Population-based epidemiologic studies can provide important insight regarding the role of the microbiome in human health and disease. Buccal cells samples using commercial mouthwash have been obtained in large prospective cohorts for the purpose of studying human genomic DNA. We aimed to better understand if these mouthwash samples are also a valid resource for the study of the oral microbiome. We collected one saliva sample and one Scope mouthwash sample from 10 healthy subjects. Bacterial 16S rRNA genes from both types of samples were amplified, sequenced, and assigned to bacterial taxa. We comprehensively compared these paired samples for bacterial community composition and individual taxonomic abundance. We found that mouthwash samples yielded similar amount of bacterial DNA as saliva samples (p from Student’s t-test for paired samples = 0.92). Additionally, the paired samples had similar within sample diversity (p from = 0.33 for richness, and p = 0.51 for Shannon index), and clustered as pairs for diversity when analyzed by unsupervised hierarchical cluster analysis. No significant difference was found in the paired samples with respect to the taxonomic abundance of major bacterial phyla, Bacteroidetes, Firmicutes, Proteobacteria, Fusobacteria, and Actinobacteria (FDR adjusted q values from Wilcoxin signed-rank test = 0.15, 0.15, 0.87, 1.00 and 0.15, respectively), and all identified genera, including genus Streptococcus (q = 0.21), Prevotella (q = 0.25), Neisseria (q = 0.37), Veillonella (q = 0.73), Fusobacterium (q = 0.19), and Porphyromonas (q = 0.60). These results show that mouthwash samples perform similarly to saliva samples for analysis of the oral microbiome. Mouthwash samples collected originally for analysis of human DNA are also a resource suitable for human microbiome research.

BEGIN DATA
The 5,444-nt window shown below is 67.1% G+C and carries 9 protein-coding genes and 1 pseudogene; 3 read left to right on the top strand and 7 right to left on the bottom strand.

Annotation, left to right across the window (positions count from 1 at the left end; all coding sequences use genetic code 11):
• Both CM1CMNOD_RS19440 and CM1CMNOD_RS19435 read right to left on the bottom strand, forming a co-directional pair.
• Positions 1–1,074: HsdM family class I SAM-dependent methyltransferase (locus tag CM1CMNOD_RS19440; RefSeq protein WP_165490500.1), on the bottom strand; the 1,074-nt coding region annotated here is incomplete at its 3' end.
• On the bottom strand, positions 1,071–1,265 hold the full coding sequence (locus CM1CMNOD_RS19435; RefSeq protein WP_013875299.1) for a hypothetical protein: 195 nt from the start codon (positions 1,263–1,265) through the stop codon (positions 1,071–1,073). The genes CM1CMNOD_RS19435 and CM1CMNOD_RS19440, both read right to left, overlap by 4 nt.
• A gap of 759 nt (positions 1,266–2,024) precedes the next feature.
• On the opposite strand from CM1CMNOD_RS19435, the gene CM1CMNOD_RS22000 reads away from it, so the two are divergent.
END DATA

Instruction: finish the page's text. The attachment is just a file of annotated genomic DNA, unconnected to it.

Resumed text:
ASJC Scopus subject areas
- Biochemistry, Genetics and Molecular Biology(all)
- Agricultural and Biological Sciences(all)